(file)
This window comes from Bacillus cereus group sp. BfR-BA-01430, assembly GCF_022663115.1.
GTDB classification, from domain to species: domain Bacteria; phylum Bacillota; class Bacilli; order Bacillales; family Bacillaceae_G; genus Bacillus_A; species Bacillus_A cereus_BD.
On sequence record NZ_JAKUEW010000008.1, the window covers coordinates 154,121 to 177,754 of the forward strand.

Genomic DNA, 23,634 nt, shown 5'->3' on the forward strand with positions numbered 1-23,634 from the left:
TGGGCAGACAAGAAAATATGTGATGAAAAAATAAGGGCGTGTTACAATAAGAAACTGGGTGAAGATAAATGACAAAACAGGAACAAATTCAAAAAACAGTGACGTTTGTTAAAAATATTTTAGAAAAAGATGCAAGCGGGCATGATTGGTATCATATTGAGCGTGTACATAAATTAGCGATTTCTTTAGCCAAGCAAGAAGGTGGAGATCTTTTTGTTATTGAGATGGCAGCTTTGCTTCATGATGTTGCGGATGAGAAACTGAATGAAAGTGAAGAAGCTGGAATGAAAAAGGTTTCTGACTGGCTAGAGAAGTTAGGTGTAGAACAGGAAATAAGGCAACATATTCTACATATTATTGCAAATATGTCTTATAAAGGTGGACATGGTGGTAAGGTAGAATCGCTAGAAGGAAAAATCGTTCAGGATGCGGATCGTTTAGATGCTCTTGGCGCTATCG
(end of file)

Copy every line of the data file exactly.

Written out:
This window comes from Bacillus cereus group sp. BfR-BA-01430, assembly GCF_022663115.1.
GTDB classification, from domain to species: domain Bacteria; phylum Bacillota; class Bacilli; order Bacillales; family Bacillaceae_G; genus Bacillus_A; species Bacillus_A cereus_BD.
On sequence record NZ_JAKUEW010000008.1, the window covers coordinates 154,121 to 177,754 of the forward strand.

Genomic DNA, 23,634 nt, shown 5'->3' on the forward strand with positions numbered 1-23,634 from the left:
TGGGCAGACAAGAAAATATGTGATGAAAAAATAAGGGCGTGTTACAATAAGAAACTGGGTGAAGATAAATGACAAAACAGGAACAAATTCAAAAAACAGTGACGTTTGTTAAAAATATTTTAGAAAAAGATGCAAGCGGGCATGATTGGTATCATATTGAGCGTGTACATAAATTAGCGATTTCTTTAGCCAAGCAAGAAGGTGGAGATCTTTTTGTTATTGAGATGGCAGCTTTGCTTCATGATGTTGCGGATGAGAAACTGAATGAAAGTGAAGAAGCTGGAATGAAAAAGGTTTCTGACTGGCTAGAGAAGTTAGGTGTAGAACAGGAAATAAGGCAACATATTCTACATATTATTGCAAATATGTCTTATAAAGGTGGACATGGTGGTAAGGTAGAATCGCTAGAAGGAAAAATCGTTCAGGATGCGGATCGTTTAGATGCTCTTGGCGCTATCG